Greek government ministers continued negotiations with the country’s creditors over the weekend, during which significant progress was made.
According to a high-ranking Greek finance ministry official, an agreement in principle was reached over a draft plan for the creation of a legislative framework for out-of-court settlement of debt accumulated by businesses and the self-employed.
Finance Minister Euclid Tsakalotos and Economy Minister Giorgos Stathakis presented the main points of the draft bill which is considered an important part of wider plans to bring non-performing loans and huge debts to the State under control.
Economy Minister Stathakis revealed that the government aims at including as many interested parties as possible in the scheme, upon fulfillment of a set of minimum criteria. The duration of the relevant law has yet to be determined. The issue will be discussed again on Wednesday.
On Monday, ministers and the representatives of creditors will discuss fiscal policy and budget figures before talks move on to labor relations reform, later in the week.
The first round of talks is expected to conclude on October 27. The heads of the institutions representing Greece’s creditor institutions are expected to return to Athens after a Eurogroup meeting on November 7.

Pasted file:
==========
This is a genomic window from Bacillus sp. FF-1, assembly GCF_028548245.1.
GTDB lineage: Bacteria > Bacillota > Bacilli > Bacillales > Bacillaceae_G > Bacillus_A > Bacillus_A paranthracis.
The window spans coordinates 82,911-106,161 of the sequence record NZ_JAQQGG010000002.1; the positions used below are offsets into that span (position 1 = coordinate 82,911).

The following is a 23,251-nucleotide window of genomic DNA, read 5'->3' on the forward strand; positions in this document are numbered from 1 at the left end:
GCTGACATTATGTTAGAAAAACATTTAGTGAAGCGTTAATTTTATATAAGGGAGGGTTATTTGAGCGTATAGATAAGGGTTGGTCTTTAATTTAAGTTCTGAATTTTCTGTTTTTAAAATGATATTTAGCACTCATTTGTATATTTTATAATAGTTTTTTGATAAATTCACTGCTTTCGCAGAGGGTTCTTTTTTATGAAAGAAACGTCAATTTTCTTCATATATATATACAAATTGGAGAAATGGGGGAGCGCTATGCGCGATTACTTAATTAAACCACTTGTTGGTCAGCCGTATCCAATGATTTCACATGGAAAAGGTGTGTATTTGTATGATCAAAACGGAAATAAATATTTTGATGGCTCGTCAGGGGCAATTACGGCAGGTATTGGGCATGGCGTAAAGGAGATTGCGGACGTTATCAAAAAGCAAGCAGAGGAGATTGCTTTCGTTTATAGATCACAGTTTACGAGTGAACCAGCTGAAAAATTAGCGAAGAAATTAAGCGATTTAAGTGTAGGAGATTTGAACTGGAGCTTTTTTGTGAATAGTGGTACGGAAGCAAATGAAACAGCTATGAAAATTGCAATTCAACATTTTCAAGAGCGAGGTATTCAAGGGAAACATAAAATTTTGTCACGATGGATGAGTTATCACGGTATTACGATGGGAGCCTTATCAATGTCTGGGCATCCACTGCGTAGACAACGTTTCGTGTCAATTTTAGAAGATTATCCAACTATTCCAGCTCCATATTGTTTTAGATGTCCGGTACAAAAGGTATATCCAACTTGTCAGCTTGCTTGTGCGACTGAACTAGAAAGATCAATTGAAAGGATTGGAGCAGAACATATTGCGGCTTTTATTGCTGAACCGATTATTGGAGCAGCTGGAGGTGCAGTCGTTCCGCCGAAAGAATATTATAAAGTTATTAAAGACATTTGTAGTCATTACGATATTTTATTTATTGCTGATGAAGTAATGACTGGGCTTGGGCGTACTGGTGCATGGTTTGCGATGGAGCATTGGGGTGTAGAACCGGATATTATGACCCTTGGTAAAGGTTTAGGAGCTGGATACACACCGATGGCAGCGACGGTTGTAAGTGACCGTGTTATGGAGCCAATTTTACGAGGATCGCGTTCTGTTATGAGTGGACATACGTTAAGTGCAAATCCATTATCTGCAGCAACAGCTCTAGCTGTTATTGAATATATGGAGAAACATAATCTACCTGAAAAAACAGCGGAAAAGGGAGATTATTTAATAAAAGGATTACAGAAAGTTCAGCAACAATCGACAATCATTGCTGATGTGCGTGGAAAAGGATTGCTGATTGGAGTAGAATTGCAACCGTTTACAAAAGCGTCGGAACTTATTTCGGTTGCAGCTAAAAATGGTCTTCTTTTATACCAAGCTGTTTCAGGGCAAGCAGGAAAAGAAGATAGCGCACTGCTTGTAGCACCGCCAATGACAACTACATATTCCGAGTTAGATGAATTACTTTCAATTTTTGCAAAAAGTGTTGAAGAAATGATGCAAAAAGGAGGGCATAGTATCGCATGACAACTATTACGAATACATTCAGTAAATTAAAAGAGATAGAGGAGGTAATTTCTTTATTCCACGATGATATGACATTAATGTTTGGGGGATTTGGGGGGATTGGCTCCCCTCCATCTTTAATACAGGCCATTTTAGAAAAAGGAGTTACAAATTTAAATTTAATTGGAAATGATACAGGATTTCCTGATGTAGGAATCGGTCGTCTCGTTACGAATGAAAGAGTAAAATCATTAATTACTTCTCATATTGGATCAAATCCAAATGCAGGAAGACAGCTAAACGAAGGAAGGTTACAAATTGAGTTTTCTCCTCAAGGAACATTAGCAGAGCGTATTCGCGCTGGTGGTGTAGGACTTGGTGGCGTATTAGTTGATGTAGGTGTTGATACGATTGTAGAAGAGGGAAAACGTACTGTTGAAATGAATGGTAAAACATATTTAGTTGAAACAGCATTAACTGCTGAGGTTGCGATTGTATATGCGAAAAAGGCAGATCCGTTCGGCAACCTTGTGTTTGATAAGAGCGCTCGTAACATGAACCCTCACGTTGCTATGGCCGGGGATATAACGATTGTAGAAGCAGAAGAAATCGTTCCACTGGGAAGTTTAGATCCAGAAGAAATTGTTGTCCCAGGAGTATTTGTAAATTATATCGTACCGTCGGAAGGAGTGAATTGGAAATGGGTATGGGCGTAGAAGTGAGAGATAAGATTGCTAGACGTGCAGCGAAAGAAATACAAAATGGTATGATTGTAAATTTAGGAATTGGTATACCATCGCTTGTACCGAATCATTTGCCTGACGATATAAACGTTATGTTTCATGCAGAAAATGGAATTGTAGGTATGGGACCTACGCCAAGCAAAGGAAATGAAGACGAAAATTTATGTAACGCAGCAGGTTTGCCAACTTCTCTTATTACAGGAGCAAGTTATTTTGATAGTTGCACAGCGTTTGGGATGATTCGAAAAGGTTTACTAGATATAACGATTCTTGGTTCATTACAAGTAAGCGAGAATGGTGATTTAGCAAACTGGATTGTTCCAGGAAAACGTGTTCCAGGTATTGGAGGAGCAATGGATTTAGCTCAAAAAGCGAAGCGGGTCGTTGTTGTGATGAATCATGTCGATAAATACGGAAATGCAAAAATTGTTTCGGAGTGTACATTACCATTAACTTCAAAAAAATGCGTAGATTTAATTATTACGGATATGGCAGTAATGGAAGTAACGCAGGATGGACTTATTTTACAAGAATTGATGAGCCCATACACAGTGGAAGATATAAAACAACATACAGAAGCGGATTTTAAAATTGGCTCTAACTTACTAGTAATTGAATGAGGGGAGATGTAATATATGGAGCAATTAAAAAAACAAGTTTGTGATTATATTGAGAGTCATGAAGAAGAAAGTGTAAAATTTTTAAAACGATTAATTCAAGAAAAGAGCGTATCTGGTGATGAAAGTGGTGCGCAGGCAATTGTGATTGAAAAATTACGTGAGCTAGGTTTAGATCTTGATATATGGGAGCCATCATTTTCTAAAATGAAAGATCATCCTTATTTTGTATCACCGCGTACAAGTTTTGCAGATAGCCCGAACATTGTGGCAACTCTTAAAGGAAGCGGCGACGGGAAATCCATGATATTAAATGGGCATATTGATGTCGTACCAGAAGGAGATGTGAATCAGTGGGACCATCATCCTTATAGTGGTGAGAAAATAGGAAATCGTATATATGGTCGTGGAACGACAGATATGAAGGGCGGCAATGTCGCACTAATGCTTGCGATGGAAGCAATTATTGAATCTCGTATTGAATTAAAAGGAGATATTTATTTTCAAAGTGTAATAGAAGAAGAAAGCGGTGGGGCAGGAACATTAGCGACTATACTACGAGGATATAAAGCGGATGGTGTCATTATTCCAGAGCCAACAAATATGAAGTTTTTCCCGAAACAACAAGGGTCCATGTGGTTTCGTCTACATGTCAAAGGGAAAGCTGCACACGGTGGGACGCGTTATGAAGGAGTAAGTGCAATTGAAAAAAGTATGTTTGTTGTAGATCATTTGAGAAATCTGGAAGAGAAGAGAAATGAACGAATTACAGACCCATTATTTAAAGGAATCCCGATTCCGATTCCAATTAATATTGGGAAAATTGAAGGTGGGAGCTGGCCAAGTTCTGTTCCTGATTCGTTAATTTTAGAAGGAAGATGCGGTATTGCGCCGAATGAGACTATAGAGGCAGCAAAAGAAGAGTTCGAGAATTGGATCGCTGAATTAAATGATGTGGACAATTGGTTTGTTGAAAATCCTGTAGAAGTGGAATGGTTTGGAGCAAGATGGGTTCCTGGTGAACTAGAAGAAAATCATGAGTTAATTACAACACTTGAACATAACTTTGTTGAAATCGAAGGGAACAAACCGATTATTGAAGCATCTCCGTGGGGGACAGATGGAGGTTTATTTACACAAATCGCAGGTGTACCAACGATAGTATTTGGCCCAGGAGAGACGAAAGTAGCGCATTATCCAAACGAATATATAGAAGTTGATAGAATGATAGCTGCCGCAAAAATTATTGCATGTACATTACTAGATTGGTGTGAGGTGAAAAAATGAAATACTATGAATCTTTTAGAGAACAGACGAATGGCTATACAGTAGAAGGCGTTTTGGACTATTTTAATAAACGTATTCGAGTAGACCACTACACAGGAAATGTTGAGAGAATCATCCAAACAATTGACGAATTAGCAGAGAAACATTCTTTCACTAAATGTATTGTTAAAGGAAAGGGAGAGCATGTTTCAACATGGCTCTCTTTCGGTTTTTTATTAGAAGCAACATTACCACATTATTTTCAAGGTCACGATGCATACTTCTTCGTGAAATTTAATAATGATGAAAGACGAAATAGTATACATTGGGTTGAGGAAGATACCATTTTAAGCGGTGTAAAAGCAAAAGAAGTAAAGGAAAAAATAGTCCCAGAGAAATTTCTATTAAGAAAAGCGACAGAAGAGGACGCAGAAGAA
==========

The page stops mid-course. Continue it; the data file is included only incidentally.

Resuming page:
Addressing Syriza party members, Prime Minister Alexis Tsipras said the Greek government is determined “to move ahead with the second review, which has labour laws at its core. But, at the same time – and this might be the most important element in the agreement – we have to take definitive decisions about [Greek] debt.”
Athens hopes for a conclusion of the second bailout program review by December 5 in order for debt relief talks to commence before the end of the year. The exact role the International Monetary Fund will take on in the Greek program must also be determined.
The Greek premier reiterated that the country deserves to be included in the European Central Bank’s (ECB) quantitative easing program as soon as possible, which is why the country’s debt must be discussed imminently./IBNA